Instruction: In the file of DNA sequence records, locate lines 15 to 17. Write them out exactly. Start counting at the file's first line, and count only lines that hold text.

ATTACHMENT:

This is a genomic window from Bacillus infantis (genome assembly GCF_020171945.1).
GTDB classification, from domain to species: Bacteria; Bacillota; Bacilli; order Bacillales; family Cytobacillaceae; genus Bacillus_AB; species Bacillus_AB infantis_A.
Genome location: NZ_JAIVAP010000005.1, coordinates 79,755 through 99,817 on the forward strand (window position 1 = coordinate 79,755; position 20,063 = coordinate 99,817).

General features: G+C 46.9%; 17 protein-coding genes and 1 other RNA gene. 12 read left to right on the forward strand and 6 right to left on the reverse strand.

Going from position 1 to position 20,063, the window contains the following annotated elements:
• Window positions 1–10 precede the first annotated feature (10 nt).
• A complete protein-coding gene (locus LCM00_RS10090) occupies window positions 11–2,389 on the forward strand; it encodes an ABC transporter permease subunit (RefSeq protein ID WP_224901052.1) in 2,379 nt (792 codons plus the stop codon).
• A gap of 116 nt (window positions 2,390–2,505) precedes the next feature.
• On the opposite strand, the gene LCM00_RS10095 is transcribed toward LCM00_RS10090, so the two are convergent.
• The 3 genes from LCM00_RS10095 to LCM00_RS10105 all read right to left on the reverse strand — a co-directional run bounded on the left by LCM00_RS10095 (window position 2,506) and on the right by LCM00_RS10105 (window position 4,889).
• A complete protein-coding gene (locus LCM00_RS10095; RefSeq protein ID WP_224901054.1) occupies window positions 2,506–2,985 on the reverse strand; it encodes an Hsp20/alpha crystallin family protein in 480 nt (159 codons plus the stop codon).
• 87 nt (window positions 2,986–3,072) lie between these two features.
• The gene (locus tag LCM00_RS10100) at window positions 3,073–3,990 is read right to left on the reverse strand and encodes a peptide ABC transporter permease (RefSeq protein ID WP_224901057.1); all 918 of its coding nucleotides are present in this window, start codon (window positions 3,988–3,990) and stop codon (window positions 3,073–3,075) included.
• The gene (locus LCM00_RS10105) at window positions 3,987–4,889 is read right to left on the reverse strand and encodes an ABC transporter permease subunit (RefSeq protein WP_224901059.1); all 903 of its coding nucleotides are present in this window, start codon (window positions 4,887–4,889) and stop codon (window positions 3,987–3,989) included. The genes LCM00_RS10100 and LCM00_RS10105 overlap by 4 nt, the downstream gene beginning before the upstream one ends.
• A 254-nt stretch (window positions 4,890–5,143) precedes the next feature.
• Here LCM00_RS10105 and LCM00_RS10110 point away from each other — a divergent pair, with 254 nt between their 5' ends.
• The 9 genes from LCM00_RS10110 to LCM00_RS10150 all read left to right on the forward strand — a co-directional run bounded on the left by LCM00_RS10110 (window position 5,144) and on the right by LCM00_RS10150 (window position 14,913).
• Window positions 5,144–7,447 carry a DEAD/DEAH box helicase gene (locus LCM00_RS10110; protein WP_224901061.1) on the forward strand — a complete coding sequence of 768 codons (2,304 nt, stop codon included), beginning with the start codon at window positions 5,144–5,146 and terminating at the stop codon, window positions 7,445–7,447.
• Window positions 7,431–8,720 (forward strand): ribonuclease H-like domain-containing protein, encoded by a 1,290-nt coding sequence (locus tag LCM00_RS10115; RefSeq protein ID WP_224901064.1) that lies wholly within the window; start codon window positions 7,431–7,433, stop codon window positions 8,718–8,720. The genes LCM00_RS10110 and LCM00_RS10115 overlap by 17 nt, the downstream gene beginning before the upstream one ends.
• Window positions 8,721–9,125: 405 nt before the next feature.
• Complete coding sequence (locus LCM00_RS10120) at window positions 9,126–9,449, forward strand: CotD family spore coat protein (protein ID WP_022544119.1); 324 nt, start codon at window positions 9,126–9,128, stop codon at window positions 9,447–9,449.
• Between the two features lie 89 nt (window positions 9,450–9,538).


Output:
• A 254-nt stretch (window positions 4,890–5,143) precedes the next feature.
• Here LCM00_RS10105 and LCM00_RS10110 point away from each other — a divergent pair, with 254 nt between their 5' ends.
• The 9 genes from LCM00_RS10110 to LCM00_RS10150 all read left to right on the forward strand — a co-directional run bounded on the left by LCM00_RS10110 (window position 5,144) and on the right by LCM00_RS10150 (window position 14,913).